In my opinion, the most compelling viewpoint is delivered by the Worldwatch Institute. Hence, the ideas from Bjorn Lomborg are interesting since he supported his arguments with over 2500 footprints and more than 400 articles which in some points, it is considered logic. Although Lomborg tries to use data and interpret it as convincing as he can, his article “Earth Hour is Bad for the Poor” contradicts with my personal point of view. In his article, he stated that switching off the light for an hour ignores the poorest. We all know that electricity might not available for all people, especially for whom living in rural areas or people who are considered poor. This happens due to the bad infrastructure in certain areas, nothing to do with earth hour celebration. Limiting the use of electricity, although an hour, can reduce the use of energy and save the fossil energy. If we want to make electricity available for all people, the infrastructure should be good.
In the other hand, the Worldwatch Institute’s viewpoint is in line with my perspective. Currently, many farms are shifted to housing area, losing some of green areas as well as the job of farmers. The issue in Sumatera, Indonesia, related to the forest fires has distracted the ecosystem stability in the forest, the animals were dead and losing their homes, and the plants were gone. Not only that, the mining industry has received some critics related to low wage, longer working hours, and exploit the environment. These phenomena are real and even happening in my hometown. Therefore, as stated in the Worldwatch Institute, without taking green actions, the healthiness of people and ecosystems will become a question and no one can guarantee the sustainability of it.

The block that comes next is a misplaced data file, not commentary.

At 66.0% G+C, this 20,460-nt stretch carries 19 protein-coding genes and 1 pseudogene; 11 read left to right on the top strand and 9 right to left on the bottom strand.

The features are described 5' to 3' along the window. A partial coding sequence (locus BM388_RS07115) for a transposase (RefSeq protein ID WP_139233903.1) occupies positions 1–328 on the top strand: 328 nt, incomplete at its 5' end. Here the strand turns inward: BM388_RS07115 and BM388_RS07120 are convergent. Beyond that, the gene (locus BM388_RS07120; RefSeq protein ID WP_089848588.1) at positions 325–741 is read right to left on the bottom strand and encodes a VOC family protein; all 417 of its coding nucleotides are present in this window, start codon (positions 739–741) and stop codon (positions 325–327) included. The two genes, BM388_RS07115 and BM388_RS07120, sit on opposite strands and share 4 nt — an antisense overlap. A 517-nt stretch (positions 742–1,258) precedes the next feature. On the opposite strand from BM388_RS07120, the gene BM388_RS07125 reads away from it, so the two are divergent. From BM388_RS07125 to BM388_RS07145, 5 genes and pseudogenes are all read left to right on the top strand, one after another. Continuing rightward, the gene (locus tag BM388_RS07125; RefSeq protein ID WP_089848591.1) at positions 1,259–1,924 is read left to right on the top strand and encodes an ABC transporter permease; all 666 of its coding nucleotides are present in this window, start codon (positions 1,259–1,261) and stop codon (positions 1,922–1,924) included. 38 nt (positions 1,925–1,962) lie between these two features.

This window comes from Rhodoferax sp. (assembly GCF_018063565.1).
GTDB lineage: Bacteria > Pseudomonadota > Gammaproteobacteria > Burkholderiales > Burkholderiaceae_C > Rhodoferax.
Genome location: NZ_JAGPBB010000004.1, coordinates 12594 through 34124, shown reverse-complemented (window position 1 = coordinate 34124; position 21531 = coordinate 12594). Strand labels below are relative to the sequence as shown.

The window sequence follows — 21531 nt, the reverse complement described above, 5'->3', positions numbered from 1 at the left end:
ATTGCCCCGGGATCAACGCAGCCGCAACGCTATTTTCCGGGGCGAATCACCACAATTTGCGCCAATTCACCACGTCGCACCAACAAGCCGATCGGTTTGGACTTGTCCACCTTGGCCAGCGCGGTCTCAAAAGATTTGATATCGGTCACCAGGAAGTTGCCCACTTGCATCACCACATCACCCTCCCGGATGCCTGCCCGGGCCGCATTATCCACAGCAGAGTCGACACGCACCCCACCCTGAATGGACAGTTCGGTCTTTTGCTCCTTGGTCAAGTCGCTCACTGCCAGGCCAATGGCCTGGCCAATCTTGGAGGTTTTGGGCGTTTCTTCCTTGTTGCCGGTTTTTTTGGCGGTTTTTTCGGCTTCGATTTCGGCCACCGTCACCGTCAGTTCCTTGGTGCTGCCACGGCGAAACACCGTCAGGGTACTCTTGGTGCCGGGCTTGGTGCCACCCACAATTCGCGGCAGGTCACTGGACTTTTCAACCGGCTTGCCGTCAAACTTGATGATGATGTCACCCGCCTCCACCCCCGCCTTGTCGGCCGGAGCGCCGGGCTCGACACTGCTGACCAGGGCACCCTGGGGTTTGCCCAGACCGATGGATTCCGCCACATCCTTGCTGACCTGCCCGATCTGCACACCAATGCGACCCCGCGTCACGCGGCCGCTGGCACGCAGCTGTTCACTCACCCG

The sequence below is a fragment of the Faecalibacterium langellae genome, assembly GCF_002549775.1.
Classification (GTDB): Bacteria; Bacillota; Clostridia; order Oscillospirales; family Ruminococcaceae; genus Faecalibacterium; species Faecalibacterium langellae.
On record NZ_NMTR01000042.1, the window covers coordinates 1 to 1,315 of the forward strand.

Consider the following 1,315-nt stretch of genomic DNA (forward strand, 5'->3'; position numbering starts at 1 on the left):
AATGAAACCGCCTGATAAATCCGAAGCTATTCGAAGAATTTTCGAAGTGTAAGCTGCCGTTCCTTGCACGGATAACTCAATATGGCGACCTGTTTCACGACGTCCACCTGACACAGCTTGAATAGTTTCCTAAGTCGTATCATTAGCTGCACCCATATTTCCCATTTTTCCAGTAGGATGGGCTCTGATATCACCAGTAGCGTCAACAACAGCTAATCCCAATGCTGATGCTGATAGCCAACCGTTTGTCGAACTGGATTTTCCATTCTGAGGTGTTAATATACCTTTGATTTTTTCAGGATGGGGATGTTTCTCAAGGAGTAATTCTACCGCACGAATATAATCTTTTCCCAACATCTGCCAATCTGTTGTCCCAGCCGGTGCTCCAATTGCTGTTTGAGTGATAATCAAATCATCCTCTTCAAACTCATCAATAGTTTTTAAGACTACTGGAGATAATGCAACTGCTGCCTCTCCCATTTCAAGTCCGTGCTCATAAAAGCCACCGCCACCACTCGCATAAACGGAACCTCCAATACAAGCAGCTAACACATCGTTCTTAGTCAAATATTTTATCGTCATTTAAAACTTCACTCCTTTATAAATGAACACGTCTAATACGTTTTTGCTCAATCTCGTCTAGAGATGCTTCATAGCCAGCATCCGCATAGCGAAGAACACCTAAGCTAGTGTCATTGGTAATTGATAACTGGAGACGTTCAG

Lomborg, B. (2017). Earth hour is bad for the poor. Retrieved from (2001). The skeptical environmentalist: measuring the real state of the world. Retrieved from

Choosing the Location for the Major Transshipment Point

The company plans to build a hub in the Southeast Asia region for shipping products to other specific countries. Among nine countries in this region, there must be one selected country to locate the hub. Before making this plan real, the company needs to consider several factors including the customs, quality of transport, and all the necessary logistics functions.